Re: it's just a BAD idea.
> I hope i'm not paraphrasing other people's comments too much, as a lot of
> valid points that I agree with have been made but this is purely and simply
> a bad idea.
Is it, really?
> As has already been mentioned the current system allows greatest flexibility
> and configurations that are actually well suited to the application they
> partner with. If you want a pointy-clicky-dont-have-to-use-my-brain
This is the kind of mindless bigotry that drives me up the wall..
If you think you have all the time to *learn* (as if the knowledge you
gain from someone's half-baked config solution can be called that),
go ahead; learn all that essentially useless stuff. But, please don't
even attempt to tell us that it is anything but a never-ending workaround.
A config file is a config file is a config file. It is supposed to be
something passive and comprehensible. Not a compilable script (if you
need a script, put it in the compiled code for gods sake), or a symbol
If you want to hold on to your freedom, be my guest: Do it in the
And, what leakage are you talking about?
If you are not supposed to edit config file in between admin sessions
you will not, that's it. Either the config software will not let you do
it, or it will at least warn you. What have better than that at the
About root level access? I believe you can Telnet over SSH etc (as secure
as that is), why can't you think of a similar solution?
And, finally, about storing your config files in one location... I see,
I have finally found someone who mirrors his/her every single byte at
a remote location --not just RAID50 :-)
> Anyway, these are my opinions, for what they are worth ;).
You are definitely not part of the solution ;-)
Re: Why must you kill ASCII?
> I tried to defend ASCII. I love ASCII, all my files are in it.
And I liked my abacus. Though no-one destroyed it, I don't get
to use it anymore ;-)
> I don't like these ideas about unicode, etc. Because not only
would we have to translate everything from ASCII,
If *all* your data is US-ASCII, why are you worried. A simple
conversion tool would do the job.
> So, why can't all the eastern languages define their own
See below, towards the end, for your own contradiction...
> I mean, if we include all 2000 japanese characters,
plus arabic, plus chinese, etc. in one standard, all the chars
would need 4-byte encoding! I know you're going to say: Our
80-gb computers can do that now. But that's just a waste of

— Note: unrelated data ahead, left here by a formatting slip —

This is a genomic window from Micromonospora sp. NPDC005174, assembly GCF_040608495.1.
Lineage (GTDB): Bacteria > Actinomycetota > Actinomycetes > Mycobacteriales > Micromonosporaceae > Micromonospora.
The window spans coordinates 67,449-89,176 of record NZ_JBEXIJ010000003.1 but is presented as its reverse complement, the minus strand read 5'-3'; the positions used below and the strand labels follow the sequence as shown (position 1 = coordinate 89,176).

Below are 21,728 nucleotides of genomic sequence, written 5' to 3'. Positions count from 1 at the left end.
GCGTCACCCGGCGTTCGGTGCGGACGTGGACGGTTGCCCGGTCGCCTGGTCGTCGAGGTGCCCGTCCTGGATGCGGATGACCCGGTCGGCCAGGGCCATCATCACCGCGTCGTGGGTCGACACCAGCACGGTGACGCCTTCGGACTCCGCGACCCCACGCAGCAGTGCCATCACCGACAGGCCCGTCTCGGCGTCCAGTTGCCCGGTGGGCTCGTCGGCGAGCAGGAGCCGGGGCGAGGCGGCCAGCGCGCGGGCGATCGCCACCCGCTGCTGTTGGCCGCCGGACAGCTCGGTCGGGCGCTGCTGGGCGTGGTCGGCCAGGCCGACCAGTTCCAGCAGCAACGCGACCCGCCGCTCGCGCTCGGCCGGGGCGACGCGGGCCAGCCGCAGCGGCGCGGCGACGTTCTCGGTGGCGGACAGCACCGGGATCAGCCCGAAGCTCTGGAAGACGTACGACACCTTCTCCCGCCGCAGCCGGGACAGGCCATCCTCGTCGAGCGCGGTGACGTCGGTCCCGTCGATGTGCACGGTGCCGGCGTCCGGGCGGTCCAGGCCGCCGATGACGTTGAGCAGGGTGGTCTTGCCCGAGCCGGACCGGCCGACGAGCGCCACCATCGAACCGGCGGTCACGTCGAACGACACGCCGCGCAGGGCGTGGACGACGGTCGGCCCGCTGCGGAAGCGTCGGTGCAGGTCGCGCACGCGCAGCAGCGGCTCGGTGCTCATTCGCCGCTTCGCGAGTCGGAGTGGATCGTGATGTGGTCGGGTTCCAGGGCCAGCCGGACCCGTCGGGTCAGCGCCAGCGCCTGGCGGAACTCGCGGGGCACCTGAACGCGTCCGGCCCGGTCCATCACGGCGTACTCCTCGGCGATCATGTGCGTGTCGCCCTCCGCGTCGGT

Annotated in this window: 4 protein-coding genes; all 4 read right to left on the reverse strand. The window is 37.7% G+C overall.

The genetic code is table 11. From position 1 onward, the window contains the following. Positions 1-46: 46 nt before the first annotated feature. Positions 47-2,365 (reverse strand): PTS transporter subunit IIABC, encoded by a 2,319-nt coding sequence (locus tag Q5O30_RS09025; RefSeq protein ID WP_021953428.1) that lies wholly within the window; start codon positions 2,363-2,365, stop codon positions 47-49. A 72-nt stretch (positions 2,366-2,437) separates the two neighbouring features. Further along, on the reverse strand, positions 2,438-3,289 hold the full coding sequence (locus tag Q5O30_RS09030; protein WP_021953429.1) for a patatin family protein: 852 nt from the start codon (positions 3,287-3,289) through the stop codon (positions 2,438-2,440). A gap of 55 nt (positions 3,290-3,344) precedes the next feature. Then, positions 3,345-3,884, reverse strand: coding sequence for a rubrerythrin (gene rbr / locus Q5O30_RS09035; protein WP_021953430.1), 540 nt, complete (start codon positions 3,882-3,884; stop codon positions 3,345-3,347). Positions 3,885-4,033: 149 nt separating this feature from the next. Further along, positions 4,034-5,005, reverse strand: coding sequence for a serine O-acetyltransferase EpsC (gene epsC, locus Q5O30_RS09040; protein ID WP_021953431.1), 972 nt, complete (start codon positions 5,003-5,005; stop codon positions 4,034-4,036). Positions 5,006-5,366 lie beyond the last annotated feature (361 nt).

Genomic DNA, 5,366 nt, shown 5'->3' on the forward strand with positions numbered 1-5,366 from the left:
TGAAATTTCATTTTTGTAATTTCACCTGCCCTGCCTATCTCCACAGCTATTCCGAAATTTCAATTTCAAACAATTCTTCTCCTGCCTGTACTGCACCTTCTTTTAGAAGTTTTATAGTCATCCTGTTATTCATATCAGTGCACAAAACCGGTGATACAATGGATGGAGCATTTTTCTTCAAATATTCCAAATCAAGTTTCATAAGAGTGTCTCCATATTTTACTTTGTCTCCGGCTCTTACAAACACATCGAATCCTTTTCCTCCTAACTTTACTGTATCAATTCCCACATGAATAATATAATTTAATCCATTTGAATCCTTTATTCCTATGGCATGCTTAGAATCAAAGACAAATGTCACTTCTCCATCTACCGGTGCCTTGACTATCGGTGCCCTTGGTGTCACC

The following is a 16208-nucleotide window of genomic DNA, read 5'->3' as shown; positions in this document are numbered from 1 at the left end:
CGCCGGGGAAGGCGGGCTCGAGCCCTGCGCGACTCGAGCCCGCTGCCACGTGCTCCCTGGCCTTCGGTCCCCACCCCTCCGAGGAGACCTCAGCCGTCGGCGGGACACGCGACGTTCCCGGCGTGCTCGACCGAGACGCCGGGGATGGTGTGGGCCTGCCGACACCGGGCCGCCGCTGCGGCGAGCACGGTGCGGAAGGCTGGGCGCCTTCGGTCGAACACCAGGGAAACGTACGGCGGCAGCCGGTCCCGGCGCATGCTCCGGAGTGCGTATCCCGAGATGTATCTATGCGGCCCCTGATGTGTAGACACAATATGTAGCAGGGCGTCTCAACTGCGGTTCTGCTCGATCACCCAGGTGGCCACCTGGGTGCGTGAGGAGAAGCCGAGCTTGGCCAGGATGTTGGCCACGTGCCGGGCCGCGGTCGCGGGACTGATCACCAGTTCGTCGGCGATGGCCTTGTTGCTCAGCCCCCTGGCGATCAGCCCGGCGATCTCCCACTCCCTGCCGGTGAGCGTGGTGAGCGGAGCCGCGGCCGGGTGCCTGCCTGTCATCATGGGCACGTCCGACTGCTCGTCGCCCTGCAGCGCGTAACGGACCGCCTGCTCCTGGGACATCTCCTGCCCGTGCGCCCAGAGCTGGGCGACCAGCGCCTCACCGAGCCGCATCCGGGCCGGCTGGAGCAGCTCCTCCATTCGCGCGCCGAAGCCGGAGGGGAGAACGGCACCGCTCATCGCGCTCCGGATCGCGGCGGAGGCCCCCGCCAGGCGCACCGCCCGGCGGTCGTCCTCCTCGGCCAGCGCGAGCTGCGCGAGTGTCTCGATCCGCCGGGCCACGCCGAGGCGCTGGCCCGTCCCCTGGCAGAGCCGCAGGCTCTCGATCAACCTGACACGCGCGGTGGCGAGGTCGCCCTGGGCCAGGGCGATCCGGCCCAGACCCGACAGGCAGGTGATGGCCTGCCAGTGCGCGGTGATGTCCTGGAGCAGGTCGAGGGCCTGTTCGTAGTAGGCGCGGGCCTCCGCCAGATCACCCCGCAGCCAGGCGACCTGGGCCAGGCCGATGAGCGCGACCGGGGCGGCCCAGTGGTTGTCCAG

space, i mean, everybody wants to make more wasteful program
formats that are wasteful, just so they can make all the
updates in speed worthless.
Real life seems to disagree with you; if we went by your token
we definitely would not need anything better than 4-bit CPUs
(hell, maybe 2-bit would be simpler --a toggle switch ;-)
Have you noticed how compiled code size increased over the
years --take for example Linux kernel, MS Office, or any such
thing which basically does the same thing that it did years ago.
Why? Well, unfortunately we are not all the same, and hence
differing needs which we need taken care of.
> Text is the one standard that has not bloated, and now you
want to mess it up?
'Text', as you call it, *is* already messed up --unless your
world is very constrained or confined to one single codepage
you will find that you will not be able to do much with it.
> Well, before you do, consider this: All the text files would
have to be translated, and that would be a nightmare. We
could never get all of them translated into UCF-4 or UTF-8.
Why is it such a nightmare? I do this almost every time I
open a text that was saved in a different codepage..
> Remember before ASCII was defined? All the word processors
used their own, incomparable formats, and when one word
processor went out, all those files had to be translated
into the new word processors code.
Do you listen to what you're saying? Only a couple of parags
above you were requesting every nation (lang community) to
define *their own* standard. How is it different from your
gloom definition of each word processor having their own
> But then, somebody decided that there should be a lasting
standard, that somebody created ASCII. and then, all the files that were written in ASCII never had to become unreadable.
Luckily, that someone was a lot more foresightful, for his/her
time, than you are now; or else we'd be stuck with millions
of applications using what each thought best and nothing in
> ASCII was meant to last forever.
So was Roman Numerals. Get over it.
> So, if you destroy ASCII, those files are worthless.
No. Data will live on. Only the app that use them have to
> And the dream of having a lasting format is dead, sending
us back into the anarchy of no clear standard.
Dreams... Just that, pipe dream and a very short-sighted one
> Destroy ASCII, and you incite people to keep creating new
standards, until no clear standard exists.
You seem to have missed the point: What prompted the original author was the fact that, as things stand, there is no true standard that takes care of things
> And, all those ASCII text editors, Vi, Emacs, Nedit, Xedit,
etc., to become worthless as well?
emacs... about 50 megs of code for a text editor... was it you
who was complaining about code bloat?
> And why has no one mention'd HTML as a new standard? It has what
you're looking for.
HTML has its uses, but is not what you think it is.
> Please, don't take ASCII away.
No one is going to. Rest assured. Much like the --by now-- proverbial
Roman Numerals, you can have it. But you will want to move
on, the moment you want to do anything universally useful.